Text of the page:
There is, however, no need to panic just yet. Dig a little deeper into the details of those claims and you realise they are only talking about taxis, cars owned and run by the manufacturer, not vehicles for general sale. In part that’s because they would be prohibitively expensive – Lauckner himself admitted that right now the autonomous system costs more than the vehicle itself.

However, an even bigger stumbling block at the moment is reliable and accurate GPS and mapping, which brings us back to where we started this story with the ACEA. That is the reason why Waymo is only proposing to launch a taxi service in Phoenix, because that is where they have carried out most of their testing and so it is the only place where they have the required data to make their autonomous cars work.

McCarthy again: ‘GPS signals, while absolutely amazing, are only accurate for the likes of us to around 10 metres, typically. As Lauckner admitted, that can be the difference between being on the freeway and in the trees… There is another kind of precision that is needed for an autonomous vehicle to be safe on the roads: accurate maps. [Without a more accurate model of the world’s roadways] autonomous cars would simply have to do too much computation on live sensor data to perceive and understand their surroundings and stay safe.’

Further proof that autonomous cars are not nearly as advanced as some would have us believe came this month from Thatcham Research and the Association of British Insurers, who issued an urgent call to carmakers and legislators for greater clarity around the capability of vehicles sold with technology that does more and more driving on behalf of motorists. The call comes in the wake of growing reports of people crashing whilst over-relying on technology which is not yet designed to drive the car independently.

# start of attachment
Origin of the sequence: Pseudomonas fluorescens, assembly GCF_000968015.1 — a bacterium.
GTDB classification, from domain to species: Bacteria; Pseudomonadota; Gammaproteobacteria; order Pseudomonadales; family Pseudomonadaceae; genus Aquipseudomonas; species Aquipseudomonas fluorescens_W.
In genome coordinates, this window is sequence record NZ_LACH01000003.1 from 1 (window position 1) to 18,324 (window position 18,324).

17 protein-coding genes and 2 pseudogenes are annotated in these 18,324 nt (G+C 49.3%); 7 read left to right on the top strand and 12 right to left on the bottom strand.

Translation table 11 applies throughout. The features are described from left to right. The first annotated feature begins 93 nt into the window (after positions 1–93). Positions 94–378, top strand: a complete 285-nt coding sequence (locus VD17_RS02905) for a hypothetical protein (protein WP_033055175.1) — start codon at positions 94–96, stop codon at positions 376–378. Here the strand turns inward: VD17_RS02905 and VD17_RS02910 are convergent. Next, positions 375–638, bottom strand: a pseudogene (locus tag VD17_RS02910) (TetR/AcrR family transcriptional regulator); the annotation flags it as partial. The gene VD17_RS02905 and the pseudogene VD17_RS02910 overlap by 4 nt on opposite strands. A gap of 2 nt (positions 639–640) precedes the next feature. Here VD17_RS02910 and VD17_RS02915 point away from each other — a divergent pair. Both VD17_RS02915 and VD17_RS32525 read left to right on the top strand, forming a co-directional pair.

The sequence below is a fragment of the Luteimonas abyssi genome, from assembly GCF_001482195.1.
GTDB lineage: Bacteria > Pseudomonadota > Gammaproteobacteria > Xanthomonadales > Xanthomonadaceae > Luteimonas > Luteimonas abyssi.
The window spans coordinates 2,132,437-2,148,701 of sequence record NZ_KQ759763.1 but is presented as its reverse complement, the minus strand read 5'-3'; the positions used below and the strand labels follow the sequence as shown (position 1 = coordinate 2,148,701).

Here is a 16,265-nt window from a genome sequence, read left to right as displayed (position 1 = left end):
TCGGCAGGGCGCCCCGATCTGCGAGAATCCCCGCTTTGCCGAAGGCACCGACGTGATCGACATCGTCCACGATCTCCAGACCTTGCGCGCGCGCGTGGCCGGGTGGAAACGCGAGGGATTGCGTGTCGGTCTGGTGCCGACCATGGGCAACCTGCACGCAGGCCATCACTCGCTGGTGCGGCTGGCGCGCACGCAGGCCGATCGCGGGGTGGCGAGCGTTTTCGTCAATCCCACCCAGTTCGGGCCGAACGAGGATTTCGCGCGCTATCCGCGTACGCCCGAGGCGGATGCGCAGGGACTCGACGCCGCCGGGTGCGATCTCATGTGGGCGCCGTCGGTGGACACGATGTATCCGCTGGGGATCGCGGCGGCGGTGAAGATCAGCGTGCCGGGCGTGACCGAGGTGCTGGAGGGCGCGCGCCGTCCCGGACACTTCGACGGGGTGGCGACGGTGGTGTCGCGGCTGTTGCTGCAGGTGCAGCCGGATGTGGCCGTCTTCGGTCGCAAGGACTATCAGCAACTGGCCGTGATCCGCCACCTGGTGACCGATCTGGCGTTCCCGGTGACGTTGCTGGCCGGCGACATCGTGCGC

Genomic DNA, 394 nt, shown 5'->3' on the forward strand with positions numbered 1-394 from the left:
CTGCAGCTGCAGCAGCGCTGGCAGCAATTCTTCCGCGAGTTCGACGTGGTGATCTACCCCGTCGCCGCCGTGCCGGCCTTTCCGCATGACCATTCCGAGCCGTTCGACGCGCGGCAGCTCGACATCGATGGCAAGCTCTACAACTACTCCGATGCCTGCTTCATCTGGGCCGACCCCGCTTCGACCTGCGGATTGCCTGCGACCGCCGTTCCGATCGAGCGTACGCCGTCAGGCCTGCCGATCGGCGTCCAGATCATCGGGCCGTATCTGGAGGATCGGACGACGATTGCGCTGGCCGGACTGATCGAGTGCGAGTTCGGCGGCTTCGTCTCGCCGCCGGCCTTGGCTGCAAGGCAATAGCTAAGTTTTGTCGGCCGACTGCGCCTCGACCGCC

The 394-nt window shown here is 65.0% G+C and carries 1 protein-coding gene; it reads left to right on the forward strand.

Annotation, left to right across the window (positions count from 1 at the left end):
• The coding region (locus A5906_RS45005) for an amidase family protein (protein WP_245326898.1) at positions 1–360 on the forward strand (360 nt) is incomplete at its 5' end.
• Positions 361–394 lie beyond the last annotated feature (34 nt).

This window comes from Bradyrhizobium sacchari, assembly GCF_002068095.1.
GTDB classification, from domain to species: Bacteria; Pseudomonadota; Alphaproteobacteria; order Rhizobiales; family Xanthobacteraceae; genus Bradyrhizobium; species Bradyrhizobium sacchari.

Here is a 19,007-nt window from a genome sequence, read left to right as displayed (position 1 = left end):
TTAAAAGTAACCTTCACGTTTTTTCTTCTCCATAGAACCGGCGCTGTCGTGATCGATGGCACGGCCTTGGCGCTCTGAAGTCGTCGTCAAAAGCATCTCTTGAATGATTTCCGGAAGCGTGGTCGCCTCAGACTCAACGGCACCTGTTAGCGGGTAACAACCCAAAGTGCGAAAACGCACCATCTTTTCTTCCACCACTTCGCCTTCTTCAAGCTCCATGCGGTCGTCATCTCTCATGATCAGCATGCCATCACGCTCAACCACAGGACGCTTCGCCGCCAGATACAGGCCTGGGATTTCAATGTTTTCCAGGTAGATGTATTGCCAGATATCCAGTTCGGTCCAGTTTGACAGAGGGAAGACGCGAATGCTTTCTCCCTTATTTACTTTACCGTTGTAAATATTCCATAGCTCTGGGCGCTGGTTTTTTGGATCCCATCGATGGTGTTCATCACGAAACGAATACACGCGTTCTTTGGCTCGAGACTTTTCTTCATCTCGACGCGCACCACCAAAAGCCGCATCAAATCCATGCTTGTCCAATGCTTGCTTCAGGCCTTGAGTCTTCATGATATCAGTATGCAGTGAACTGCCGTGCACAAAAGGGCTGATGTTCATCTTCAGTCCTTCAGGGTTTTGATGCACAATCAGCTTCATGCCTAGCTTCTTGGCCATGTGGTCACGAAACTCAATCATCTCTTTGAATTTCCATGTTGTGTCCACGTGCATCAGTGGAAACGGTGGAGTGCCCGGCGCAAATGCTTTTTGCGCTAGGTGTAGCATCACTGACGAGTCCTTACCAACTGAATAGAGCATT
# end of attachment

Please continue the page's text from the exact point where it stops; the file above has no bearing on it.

Matthew Avery, Head of Research at Thatcham Research, said: “We are starting to see real-life examples of the hazardous situations that occur when motorists expect the car to drive and function on its own. Specifically, where the technology is taking ownership of more and more of the driving task, but the motorist may not be sufficiently aware that they are still required to take back control in problematic circumstances. Fully automated vehicles that can own the driving task from A to B, with no need for driver involvement whatsoever, won’t be available for many years to come. Until then, drivers remain criminally liable for the safe use of their cars and as such, the capability of current road vehicle technologies must not be oversold.”

All of this is, of course, in addition to pressures on the classic car movement from environmental concerns. We’ll look at that topic in a future issue, but for now we will finish by saying that this is not meant to sow doom and gloom among the classic car fraternity or to spread fear that our hobby is facing an imminent demise. Instead the aim is merely to raise awareness of the potential threats from new technology. After all, forewarned is forearmed.